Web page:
Veteran tomkins says conditions tough to survive with

Veteran tomkins says conditions tough to survive with

Elderly veterans suffering from arthritis ar이천출장샵e among the first patients at a VA hospital to die since the veterans were discharged last week from intensive care units — a result of their condition, experts said Thursday.

Veterans from South Korea, Nigeria, and Somalia now die before they reach VA facilities because of conditions tough to survive in a sprawling system where hospitals treat more than 800,000 patients per year, according to the U.S. Department of Veterans Affairs.

“Most of these guys have arthritis, chronic pain, they’ve tried everything, and they’ve never made it,” said one veteran, referring to painkiller a포커nd other medications veterans take daily in their medicine cabinets, often with deadly side effects.

The VA’s Centers for Veterans Affairs Medical Center at VA Rockville has treated veterans from 14 different countries from Afghanistan through Iraq and into North Korea, according to VA spokesman Doug Hensley.

Those who don’t receive timely treatment suffer from an incurable, progressive type of arthritis, according to the American Academy of Orthopedic Surgeons and the VA.

“They’re trying to cope with it with medications they don’t take, which they can’t understand why they are losing control,” said Peter Fimrite, chairman of orthopedic rehabilitation at the VA’s Veterans Affairs Medical Center. “They’re trying to get up in the morning without painkillers, using medications that aren’t working.”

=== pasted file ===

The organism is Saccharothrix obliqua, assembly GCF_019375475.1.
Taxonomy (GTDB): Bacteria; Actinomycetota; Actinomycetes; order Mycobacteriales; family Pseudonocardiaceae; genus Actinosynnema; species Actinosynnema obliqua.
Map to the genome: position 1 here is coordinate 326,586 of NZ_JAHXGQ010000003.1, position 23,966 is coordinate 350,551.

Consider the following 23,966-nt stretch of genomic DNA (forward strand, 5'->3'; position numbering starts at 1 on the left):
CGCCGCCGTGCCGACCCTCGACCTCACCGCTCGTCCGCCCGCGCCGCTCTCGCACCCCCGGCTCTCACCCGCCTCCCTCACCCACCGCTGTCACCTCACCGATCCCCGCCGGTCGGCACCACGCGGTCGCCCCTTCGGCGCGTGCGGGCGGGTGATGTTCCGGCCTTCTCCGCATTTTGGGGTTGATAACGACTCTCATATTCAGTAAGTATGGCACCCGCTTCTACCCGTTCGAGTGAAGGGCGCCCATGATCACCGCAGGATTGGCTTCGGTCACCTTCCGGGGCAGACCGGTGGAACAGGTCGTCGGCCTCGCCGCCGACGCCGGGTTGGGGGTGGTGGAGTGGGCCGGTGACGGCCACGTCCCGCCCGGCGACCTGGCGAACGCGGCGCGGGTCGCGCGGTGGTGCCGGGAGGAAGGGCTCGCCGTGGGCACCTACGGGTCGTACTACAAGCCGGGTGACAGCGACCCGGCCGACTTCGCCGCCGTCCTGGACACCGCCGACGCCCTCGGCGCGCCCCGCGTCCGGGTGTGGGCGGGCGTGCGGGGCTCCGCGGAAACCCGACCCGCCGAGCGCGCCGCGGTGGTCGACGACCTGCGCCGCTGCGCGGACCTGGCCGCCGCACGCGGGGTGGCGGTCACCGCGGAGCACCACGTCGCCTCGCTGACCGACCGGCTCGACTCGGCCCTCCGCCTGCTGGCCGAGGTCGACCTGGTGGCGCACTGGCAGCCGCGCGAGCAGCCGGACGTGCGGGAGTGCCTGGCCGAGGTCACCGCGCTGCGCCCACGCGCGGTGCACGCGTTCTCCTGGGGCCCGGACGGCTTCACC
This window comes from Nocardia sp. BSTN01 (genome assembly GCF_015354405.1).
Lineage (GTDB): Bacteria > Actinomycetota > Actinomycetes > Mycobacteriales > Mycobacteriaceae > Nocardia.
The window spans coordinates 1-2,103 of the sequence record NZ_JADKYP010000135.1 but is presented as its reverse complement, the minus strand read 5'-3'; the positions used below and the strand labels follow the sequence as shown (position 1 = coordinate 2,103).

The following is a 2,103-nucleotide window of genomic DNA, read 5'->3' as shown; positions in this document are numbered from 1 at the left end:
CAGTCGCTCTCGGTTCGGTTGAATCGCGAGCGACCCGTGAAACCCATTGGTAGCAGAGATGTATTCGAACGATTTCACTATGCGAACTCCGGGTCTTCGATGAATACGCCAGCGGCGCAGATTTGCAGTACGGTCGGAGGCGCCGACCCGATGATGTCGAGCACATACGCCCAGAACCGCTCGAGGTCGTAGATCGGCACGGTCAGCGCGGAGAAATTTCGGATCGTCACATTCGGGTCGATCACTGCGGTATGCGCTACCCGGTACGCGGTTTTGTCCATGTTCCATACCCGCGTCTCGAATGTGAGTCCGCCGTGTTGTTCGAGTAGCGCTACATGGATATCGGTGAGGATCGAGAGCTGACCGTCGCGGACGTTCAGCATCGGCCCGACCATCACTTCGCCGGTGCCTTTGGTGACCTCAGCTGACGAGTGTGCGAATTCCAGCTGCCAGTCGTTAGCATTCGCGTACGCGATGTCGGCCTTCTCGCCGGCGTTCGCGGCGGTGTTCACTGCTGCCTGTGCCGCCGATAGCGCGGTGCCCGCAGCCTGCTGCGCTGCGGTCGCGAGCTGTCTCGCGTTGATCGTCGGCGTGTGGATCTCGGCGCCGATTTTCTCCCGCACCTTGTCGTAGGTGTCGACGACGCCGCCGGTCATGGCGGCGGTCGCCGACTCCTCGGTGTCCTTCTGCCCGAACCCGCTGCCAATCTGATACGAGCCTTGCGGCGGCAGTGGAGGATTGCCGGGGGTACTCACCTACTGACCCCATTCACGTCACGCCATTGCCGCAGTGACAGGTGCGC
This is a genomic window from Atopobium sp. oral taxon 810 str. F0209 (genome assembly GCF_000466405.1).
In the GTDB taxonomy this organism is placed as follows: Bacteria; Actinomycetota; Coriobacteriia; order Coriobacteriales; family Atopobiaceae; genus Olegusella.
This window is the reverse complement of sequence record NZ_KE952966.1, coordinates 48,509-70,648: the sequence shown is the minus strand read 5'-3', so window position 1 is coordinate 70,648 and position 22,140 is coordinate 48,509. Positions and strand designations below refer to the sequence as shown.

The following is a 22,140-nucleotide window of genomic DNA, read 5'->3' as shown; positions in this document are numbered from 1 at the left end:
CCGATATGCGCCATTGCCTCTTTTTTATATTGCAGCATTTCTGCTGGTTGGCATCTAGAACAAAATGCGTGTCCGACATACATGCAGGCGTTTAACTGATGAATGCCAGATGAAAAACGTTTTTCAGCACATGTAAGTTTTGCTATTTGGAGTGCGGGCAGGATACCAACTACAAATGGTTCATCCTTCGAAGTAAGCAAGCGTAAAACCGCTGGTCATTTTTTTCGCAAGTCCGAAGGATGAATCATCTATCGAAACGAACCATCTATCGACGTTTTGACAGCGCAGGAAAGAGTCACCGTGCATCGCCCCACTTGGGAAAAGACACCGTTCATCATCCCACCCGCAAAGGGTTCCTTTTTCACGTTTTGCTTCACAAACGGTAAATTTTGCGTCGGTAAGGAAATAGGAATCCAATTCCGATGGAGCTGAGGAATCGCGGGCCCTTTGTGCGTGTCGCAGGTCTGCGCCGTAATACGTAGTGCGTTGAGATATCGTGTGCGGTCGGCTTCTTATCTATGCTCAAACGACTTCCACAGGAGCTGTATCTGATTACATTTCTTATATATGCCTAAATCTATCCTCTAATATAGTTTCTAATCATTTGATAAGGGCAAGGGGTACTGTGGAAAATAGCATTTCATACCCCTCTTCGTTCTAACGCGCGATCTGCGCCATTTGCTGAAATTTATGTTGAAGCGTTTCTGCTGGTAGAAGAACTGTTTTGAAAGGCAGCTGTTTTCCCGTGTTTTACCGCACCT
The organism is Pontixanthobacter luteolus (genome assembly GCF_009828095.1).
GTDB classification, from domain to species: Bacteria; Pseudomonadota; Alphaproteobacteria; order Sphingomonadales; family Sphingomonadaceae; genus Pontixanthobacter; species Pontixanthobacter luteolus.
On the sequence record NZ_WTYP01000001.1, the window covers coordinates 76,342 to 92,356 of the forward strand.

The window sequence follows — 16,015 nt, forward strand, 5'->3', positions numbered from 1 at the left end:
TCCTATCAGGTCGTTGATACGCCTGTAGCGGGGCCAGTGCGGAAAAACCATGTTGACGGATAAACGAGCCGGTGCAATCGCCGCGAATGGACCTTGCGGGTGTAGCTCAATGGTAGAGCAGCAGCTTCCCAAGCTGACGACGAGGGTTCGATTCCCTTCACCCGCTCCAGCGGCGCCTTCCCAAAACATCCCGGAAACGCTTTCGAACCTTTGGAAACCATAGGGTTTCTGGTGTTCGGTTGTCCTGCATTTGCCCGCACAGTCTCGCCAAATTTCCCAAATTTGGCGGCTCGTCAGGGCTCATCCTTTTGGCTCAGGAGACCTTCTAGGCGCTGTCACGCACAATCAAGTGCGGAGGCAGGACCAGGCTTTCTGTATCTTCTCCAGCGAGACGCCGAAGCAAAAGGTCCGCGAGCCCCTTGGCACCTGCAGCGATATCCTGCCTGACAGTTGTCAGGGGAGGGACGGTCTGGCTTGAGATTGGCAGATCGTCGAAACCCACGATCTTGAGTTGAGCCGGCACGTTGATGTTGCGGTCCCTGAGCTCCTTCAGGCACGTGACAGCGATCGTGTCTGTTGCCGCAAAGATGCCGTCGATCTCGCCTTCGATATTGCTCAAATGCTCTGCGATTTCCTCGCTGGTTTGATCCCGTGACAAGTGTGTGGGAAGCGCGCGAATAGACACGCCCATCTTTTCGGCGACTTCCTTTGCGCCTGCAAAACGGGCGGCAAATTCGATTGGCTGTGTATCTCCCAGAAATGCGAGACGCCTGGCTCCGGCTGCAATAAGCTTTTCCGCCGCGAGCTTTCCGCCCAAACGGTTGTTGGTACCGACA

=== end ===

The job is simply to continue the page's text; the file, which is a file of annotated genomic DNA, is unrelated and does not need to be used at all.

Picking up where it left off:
Fimrite has taken care of one patient who died from a bacterial infection he brought home from a U.S. mission to India.

It’s unclear how many of those killed have gone to the VA hospitals for treatment, but experts say they are among the earliest cases in the system’s history.구리출장샵 The VA has not yet determined the cause of death.

‘No sense of humor about it’

In a scathing report last month, the panel found the VA’s lack of proper treatment of its wounded and injured vets is “a serious health threat to the nation’s veterans.”

Vietnamese Veterans Affairs Commissioner Charles Seau, left, and veterans’ advocate Bob Stull of the Committee for a Responsible Federal Budget. (Photo: David Richard/USA TODAY NETWORK-Wisconsin)

“They’re at risk of dying of complications associated with aging that do not show up in any major care system, and yet we still provide nothing more for them,” wrote the panel, which is led by the committee’s vice chairman, Charles Seau of th

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Dennis Grubb

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